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Facebook's new web TV show... starring you?
Any viewer of Aim High — a spy comedy that's being called the first "social series" may notice a familiar face cleverly integrated into the show
 
Jackson Rathbone stars in "Aim High," a six-episode web series that integrates your Facebook photos and musical tastes into the show's context.
Jackson Rathbone stars in "Aim High," a six-episode web series that integrates your Facebook photos and musical tastes into the show's context.
Facebook/Aim High

Aim High, a new web series about a high school student who moonlights as a government operative, stars Twilight's Jackson Rathbone, Friday Night Lights' Aimee Teegarden, and…you? Well, sort of. Aim High is what's being called a "social series," an ingratiating new kind of entertainment that integrates information and images from a viewers' Facebook page into the show. Here, a guide:

How does this work?
Aim High is a six-episode web series that launches Oct. 18 on the Aim High web page. Before viewers begin watching, they will be asked to install the show's Facebook app which shares data from the viewer's profile, says Emil Protalinski at ZD Net. This personalizes each episode, integrating information and photos of the viewer and his Facebook friends into the show.

So the Facebook user in question will "star" in the show?
Not quite. You and your friends will be making glorified cameos at best, but the viewing experience will be yours alone. You might, for example, see your picture transformed into a campaign poster in a segment about the election of a fictional class president, says Mark Hachman at PC Mag. Your name or your friend's name might be spray-painted on to a wall as graffiti. The end credits may list your friends' names as spy accomplices, says Sabrina Ford at Reuters, while photos in picture frames come from your profile. The music that the characters listen to and the TV shows they watch may also come from your profile, thanks to Facebook's new "ticker," which keeps track of what a user reads, watches, and listens to in a real-time feed.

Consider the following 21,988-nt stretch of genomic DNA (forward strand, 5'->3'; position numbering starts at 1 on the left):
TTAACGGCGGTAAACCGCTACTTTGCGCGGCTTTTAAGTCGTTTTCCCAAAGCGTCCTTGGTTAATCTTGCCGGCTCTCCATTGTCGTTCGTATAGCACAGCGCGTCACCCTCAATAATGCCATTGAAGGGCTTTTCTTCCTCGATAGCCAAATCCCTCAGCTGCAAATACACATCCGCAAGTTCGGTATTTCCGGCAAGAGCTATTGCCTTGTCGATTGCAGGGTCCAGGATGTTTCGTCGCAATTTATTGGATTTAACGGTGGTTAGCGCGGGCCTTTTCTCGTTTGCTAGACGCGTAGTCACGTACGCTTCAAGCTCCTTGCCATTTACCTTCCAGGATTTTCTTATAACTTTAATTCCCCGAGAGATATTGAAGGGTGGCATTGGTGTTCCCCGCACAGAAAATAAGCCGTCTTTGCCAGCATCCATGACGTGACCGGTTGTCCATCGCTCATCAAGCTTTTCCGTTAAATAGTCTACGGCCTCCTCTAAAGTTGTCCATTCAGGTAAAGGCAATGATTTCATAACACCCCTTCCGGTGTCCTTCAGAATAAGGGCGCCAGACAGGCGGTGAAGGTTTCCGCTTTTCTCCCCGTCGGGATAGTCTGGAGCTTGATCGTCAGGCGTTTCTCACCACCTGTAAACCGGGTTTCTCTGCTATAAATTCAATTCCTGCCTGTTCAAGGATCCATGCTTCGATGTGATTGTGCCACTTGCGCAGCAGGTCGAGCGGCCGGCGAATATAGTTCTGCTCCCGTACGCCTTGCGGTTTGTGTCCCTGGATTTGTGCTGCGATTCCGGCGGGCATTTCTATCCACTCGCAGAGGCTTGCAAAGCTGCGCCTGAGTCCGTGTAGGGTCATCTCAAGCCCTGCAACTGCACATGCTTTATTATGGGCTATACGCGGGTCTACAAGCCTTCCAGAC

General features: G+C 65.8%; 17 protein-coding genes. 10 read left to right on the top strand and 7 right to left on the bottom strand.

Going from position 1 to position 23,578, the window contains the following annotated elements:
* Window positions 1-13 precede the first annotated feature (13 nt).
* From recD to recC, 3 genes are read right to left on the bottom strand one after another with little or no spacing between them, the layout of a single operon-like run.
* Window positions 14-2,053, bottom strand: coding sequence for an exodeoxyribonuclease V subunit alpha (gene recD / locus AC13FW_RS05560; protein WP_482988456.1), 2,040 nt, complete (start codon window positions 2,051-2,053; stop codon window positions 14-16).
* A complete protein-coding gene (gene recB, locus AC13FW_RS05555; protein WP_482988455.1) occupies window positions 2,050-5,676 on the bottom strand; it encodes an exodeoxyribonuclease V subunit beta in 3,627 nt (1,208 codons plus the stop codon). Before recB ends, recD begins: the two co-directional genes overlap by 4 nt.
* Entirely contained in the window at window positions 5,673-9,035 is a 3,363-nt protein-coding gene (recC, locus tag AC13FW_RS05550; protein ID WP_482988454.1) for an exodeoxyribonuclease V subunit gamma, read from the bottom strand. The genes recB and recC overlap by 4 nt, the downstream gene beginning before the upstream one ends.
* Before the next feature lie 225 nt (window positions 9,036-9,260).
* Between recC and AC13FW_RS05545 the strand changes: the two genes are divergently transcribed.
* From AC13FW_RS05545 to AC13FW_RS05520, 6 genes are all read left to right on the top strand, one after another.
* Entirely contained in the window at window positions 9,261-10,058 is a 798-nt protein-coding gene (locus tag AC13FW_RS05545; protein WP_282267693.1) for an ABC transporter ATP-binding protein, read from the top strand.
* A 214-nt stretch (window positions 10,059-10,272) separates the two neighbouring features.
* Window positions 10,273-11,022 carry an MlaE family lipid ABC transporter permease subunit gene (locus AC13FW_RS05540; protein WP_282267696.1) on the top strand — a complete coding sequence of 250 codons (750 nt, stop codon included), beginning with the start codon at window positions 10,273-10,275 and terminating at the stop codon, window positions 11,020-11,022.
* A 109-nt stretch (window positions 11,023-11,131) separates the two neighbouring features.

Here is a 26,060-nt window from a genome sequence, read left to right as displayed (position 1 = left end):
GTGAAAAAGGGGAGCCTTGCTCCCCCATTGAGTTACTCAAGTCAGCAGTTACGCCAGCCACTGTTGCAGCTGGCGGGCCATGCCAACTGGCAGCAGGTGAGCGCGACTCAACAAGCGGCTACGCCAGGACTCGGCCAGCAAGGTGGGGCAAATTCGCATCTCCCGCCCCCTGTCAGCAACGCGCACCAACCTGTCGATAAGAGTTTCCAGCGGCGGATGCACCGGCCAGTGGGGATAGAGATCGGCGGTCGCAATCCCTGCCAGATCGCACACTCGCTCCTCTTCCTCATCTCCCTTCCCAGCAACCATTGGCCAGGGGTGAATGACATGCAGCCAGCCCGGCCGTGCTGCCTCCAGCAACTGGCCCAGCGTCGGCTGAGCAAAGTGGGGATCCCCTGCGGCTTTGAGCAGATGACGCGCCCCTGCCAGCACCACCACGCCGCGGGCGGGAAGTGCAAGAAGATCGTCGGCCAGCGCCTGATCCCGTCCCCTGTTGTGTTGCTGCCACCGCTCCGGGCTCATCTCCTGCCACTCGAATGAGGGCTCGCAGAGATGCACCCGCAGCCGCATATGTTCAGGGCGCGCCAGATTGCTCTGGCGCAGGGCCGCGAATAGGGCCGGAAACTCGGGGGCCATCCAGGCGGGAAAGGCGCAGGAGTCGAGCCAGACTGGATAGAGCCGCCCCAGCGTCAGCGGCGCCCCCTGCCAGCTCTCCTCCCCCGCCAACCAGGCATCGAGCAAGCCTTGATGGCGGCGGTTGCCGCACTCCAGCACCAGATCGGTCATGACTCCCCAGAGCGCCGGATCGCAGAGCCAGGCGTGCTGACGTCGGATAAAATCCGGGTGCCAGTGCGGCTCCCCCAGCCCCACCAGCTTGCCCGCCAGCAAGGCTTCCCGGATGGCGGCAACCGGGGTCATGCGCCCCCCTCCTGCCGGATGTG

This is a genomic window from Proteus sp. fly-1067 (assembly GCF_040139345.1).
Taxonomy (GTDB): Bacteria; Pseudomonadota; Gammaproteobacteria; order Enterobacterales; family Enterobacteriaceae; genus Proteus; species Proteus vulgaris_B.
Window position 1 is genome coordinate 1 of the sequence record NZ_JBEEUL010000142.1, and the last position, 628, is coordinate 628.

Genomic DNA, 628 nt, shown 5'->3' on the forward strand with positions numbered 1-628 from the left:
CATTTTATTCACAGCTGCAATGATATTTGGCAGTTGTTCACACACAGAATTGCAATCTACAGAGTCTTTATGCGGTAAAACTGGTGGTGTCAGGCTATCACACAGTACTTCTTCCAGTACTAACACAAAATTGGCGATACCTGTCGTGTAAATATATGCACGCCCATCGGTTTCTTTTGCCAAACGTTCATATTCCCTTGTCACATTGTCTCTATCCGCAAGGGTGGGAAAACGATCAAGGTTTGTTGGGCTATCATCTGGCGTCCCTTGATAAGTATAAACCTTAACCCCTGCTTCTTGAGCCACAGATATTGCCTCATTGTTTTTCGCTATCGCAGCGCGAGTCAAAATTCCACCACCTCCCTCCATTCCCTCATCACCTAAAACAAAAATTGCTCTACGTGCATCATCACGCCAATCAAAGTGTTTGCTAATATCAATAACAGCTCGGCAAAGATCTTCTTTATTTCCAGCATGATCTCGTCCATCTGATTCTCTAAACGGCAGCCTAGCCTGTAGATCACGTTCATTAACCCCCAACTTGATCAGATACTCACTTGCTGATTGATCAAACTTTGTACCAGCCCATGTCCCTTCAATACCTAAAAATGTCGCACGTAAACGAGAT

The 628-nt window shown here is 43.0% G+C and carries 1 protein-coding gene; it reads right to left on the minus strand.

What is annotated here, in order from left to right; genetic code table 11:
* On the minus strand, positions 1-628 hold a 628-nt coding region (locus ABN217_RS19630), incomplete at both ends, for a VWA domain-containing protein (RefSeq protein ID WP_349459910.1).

Why are studios investing in this?
This is part of Hollywood's never-ending effort to find new ways to engage younger audiences, says Ford. Social media websites are increasingly stealing attention away from traditional entertainment. Integrating social media into the TV show not only combines the two mediums, but creates an immersive viewing experience. Earlier this year, Facebook began renting movies like The Dark Knight and Inception for streaming, and increasingly, says Warner Brothers' Thomas Gewecke, it is becoming a destination for discovering new film and TV content. Aim High takes the trend to a new level by "making the actual viewing experience personal and social in a truly innovative and entertaining way."

Has this been done before?
Not in quite this way. But a similar technique was used in How I Met Your Mother recently, says Hachman. The show got quite a bit of press when viewers noticed that a movie poster for the recent film Bad Teacher was digitally added into syndicated episodes of the series that originally aired in 2006. Back in June, True Blood teased its upcoming season with an interactive Facebook app similar to, though less extensive than, Aim High's, says Todd Wasserman at Mashable. The app integrated Facebook information into an ad, integrating a user's friends' photos into missing persons' files and applications for exotic dancers, while "you become a mysterious assassin whose services vampires decide to enlist."

Sources: Entertainment Weekly, Mashable (2), PC Mag, Reuters, ZD Net

 

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